Assessing Community Leadership Collaboration in Bringing About Sanitation in Njinikom, Cameroon

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Health Services


James Goes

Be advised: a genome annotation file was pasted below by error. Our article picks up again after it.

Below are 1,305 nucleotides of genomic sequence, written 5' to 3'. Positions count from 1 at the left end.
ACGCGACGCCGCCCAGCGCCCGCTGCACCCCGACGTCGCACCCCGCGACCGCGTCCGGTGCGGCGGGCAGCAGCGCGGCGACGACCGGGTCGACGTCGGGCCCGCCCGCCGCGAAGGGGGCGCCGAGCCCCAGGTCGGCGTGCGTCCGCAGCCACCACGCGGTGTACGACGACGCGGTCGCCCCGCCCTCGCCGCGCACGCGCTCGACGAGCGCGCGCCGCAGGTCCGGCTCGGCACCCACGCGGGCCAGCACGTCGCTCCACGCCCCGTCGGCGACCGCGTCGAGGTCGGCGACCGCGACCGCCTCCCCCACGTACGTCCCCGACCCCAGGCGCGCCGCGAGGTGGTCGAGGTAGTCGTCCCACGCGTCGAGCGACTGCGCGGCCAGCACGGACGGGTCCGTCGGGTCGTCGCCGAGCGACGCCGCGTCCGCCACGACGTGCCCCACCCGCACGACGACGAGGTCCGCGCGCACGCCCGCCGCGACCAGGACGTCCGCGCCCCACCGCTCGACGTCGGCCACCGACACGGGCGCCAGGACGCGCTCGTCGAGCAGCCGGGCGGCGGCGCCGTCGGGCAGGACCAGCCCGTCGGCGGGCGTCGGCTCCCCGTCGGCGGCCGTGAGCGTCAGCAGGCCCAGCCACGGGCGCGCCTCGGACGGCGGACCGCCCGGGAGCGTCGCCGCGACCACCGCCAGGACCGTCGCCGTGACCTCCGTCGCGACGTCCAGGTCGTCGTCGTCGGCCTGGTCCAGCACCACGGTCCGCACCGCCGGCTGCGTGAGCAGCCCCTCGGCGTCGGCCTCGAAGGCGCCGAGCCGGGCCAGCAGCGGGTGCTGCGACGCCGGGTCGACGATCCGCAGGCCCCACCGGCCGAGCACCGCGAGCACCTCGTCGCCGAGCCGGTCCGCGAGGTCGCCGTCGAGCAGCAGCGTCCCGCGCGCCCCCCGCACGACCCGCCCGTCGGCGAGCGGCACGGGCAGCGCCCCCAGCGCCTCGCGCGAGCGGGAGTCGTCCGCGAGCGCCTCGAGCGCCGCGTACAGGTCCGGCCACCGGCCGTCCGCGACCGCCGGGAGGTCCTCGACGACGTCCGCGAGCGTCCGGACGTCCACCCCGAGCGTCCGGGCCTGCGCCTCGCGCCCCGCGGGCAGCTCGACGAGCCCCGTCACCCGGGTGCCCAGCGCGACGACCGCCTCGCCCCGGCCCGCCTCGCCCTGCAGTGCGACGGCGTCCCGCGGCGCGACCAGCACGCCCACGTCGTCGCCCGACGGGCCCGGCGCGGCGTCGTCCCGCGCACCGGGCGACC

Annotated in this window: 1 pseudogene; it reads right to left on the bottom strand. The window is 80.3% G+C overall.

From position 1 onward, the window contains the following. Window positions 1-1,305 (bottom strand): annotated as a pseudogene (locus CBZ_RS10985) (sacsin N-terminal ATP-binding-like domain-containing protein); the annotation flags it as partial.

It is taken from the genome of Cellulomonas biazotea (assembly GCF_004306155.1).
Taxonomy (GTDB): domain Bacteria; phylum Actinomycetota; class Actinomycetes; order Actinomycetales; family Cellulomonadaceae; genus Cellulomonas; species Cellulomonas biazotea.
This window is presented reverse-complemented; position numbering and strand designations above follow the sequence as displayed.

The lack of access to improved toilet sanitation remains a major health and environmental hazard in developing nations in the world. Despite global leadership efforts at the level of the United Nations and nongovernmental organizations around the world, diarrhea-related diseases disproportionately affect children. Evidence from the literature suggests that competent and sustained leadership is central to resolving the problem. From a historical perspective, leadership advocacy and engagement prompted the sanitary revolution in the West in the 18th and 19th century that led to the eradication of preventable infectious diseases such as cholera. Integrated leadership that made use of sanitation and water institutions at the national, state, and local levels and structured, skilled, and financial capability helped create an enabling environment for better and sustainable hygiene sanitation in the West. A qualitative approach was used to explore the role of collaborative leadership in enhancing the demand for toilet hygiene in rural Njinikom and the community's perception of the state of sanitation. One-on-one interviews were conducted with 25 adults aged 18 years and above with knowledge and exposure to poor toilet sanitation. Content analysis was used to develop themes and patterns from the data. The findings revealed barriers such as inefficient leadership and limited financial resources that impede adequate feces disposal and motivating factors for better sanitation. The results provided support for a partnership approach that is inclusive, relevant, useful, and sustainable. The implication of the study includes renewed interest in improving toilet sanitation and health and increase understanding of the importance of adequate feces disposal in preventing and eliminating associated fecal-oral diseases.

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